Highway politics are outlined, but the significant elements of boosterism, the advancement of land speculation, and the pursuit of financial advantage are not explored in any depth. This is one tie-in to US transportation history in general that would have helped readers put the highway program in a fuller context. The discussion of highway finance provides a useful summary of the general institutional framework of revenue collection and resource distribution. The sheltering and heavy subsidization of the trucking industry from the early days of the highway program are given short shrift, but the outlines of the highway trust fund system and fuel tax based user fee structure are provided. Many nuances are lost, however. For example, in correctly identifying the Federal-Aid Highway Act of 1973 as a significant step in opening federal transportation funds to mass transit investments, it states that: "Cities might also decide not to build a portion of their urban interstate and use the money for mass transportation instead." Yes, they might, but to do so required the replacement of allocated highway funds with congressional appropriations from the general fund, with the eschewed highway funds reverting to the highway trust fund. This is significant, because the hurdle remained higher than the book indicates.
As far as the transformation of American life goes, the book provides some points that will benefit its audience. These include the safety and mobility benefits that the Interstate Highway System brought to blacks and women, the organizing impulse the highway system provided to much of the commercial edifice of franchise restaurants and chain stores that surrounds daily life, and a short discussion of Sunbelt migration. On other essential points, the book is less insightful. Discussion of changing travel patterns and urban form are examples. These discussions tend to consist of simple statements of well known trends accompanied by generalizations about how people deal with them on a personal level. The historical significance, the institutional implications, and the changing distribution of people and resources are not clearly tied in.
While the book sets out to explain how highways, cars, and public policy have transformed travel patterns and shipping, it does not build a clear picture of what it was that was changed, how these changes transpired, or what the changes meant. It adequately characterizes early non-urban road conditions, but gives insufficient attention to railroads and urban streetcars. It seems difficult, for example, to put trucking in an appropriate historical context without adequate attention to its competitive dynamics with rail freight. This in turn requires considering the Interstate Commerce Commission's crippling power to review and approve any change in rail shipping prices and the bitter enmity long felt in many sectors of society towards the railroads. Another point is that defining itself as what the railroads were not seems to have been an important element in the identity of the highway coalition as it emerged from its early years. The significance of these aspects of the story for transportation and history in general is not well developed.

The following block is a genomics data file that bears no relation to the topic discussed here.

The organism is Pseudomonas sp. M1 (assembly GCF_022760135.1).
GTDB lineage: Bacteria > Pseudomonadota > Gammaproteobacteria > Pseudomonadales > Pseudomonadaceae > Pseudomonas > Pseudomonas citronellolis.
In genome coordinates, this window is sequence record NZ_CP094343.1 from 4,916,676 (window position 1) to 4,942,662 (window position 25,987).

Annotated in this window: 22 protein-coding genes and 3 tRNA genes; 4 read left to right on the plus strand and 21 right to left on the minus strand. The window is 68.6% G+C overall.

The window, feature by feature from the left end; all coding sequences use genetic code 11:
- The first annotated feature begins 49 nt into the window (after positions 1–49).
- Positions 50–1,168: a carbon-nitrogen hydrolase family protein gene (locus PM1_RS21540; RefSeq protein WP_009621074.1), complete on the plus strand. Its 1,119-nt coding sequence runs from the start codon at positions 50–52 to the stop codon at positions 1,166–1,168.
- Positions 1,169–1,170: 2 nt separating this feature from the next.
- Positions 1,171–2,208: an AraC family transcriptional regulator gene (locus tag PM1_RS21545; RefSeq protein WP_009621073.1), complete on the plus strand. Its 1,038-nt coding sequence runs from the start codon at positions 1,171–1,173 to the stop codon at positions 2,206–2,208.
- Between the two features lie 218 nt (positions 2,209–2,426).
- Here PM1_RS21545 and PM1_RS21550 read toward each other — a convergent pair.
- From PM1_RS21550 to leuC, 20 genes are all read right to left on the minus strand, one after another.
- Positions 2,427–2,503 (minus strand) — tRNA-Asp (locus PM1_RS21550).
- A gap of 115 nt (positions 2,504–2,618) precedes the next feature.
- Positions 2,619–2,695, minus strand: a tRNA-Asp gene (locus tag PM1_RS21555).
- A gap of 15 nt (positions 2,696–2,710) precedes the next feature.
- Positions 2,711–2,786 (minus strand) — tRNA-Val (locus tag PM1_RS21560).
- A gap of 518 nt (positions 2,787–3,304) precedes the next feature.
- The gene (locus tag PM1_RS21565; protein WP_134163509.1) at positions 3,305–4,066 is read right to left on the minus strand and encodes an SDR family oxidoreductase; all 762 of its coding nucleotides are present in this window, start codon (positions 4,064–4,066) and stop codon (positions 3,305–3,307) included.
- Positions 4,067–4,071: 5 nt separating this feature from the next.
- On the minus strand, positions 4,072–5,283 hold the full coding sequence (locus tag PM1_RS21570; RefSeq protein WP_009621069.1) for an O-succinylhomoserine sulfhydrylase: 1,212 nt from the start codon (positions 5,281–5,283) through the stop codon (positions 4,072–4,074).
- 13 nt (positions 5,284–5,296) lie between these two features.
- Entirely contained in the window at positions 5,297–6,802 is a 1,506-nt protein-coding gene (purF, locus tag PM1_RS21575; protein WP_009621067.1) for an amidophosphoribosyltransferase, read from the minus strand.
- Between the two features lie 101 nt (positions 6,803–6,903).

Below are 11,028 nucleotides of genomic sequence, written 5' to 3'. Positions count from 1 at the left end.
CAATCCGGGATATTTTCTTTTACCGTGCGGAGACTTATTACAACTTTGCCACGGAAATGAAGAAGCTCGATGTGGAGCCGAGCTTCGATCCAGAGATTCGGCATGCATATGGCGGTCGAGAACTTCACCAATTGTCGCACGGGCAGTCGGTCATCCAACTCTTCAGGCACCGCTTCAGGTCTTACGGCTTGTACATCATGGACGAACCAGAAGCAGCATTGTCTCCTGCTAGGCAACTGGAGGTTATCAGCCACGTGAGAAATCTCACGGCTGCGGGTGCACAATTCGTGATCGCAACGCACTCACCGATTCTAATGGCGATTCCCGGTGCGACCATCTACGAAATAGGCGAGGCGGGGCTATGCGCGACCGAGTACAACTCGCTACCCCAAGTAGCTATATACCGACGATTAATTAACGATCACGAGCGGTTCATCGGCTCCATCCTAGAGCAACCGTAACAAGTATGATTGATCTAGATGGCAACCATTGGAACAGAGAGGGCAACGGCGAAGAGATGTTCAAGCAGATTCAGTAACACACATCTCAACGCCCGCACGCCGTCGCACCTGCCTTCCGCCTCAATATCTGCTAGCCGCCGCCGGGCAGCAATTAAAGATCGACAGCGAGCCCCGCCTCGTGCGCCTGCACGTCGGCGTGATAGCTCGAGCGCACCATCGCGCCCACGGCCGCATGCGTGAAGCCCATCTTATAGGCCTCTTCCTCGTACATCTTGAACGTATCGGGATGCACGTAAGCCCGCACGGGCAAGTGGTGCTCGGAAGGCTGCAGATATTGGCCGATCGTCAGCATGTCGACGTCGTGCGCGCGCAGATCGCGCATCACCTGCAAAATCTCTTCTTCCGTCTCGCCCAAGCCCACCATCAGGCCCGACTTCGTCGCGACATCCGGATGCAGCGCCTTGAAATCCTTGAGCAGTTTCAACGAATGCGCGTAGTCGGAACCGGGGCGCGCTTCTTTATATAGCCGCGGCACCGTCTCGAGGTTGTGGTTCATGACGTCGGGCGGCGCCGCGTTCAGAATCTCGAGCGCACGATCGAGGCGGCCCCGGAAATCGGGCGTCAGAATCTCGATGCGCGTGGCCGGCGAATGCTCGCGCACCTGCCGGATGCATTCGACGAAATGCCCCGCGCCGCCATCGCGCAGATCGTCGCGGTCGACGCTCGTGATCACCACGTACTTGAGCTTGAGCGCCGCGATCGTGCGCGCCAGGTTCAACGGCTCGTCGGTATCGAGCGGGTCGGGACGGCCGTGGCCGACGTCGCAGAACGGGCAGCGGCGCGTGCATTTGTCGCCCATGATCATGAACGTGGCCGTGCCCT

Neither is the historical significance of the urban streetcar networks and their demise well developed. Like automobiles and highways, streetcars had enabled major transformations of urban form and urban realities, but the parallel is not explored here. Very little is in fact said on urban transport of people prior to the spread of automobiles. To put it simply, discussions of change generally need a before and after, and the before in this case remains obscure.
All of this makes for a book that will entertain and provide useful perspectives to its audience on some levels, and leave them with cloudy or inadequately contextualized points on others. For that reason, it should be read with an eye towards supplemental readings listed in the bibliography. Divided Highways leaves its readers with the truism that the highway system holds a sort of mirror to the society that reflects its changing circumstances and identity, good and bad, warts and all. It is what we wanted, with all the uncertainties that that implies. It reflects who we have been, and who we are becoming, Lewis seems to say. This is all well and good, but in and of itself, it does not reveal that much about what its significance might be.
. Timothy Egan, The Nation: Dreams of Fields; The New Politics Of Urban Sprawl. New York: New York Times. Sunday November 15, 1998.
. Stephen B. Goddard, Getting There: The Epic Struggle between Road and Rail in the American Century . New York: Basic Books. 1994.
. Edward Weiner, Urban Transportation Planning In the United States: An Historical Overview Fifth Edition . Travel Model Improvement Program: September 1997_. http://www.bts.gov/tmip/papers/history/utp/toc.htm
. Goddard, Ibid.
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Tyler R. Meyer. Review of Lewis, Tom, Divided Highways: Building the Interstate Highways, Transforming American Life.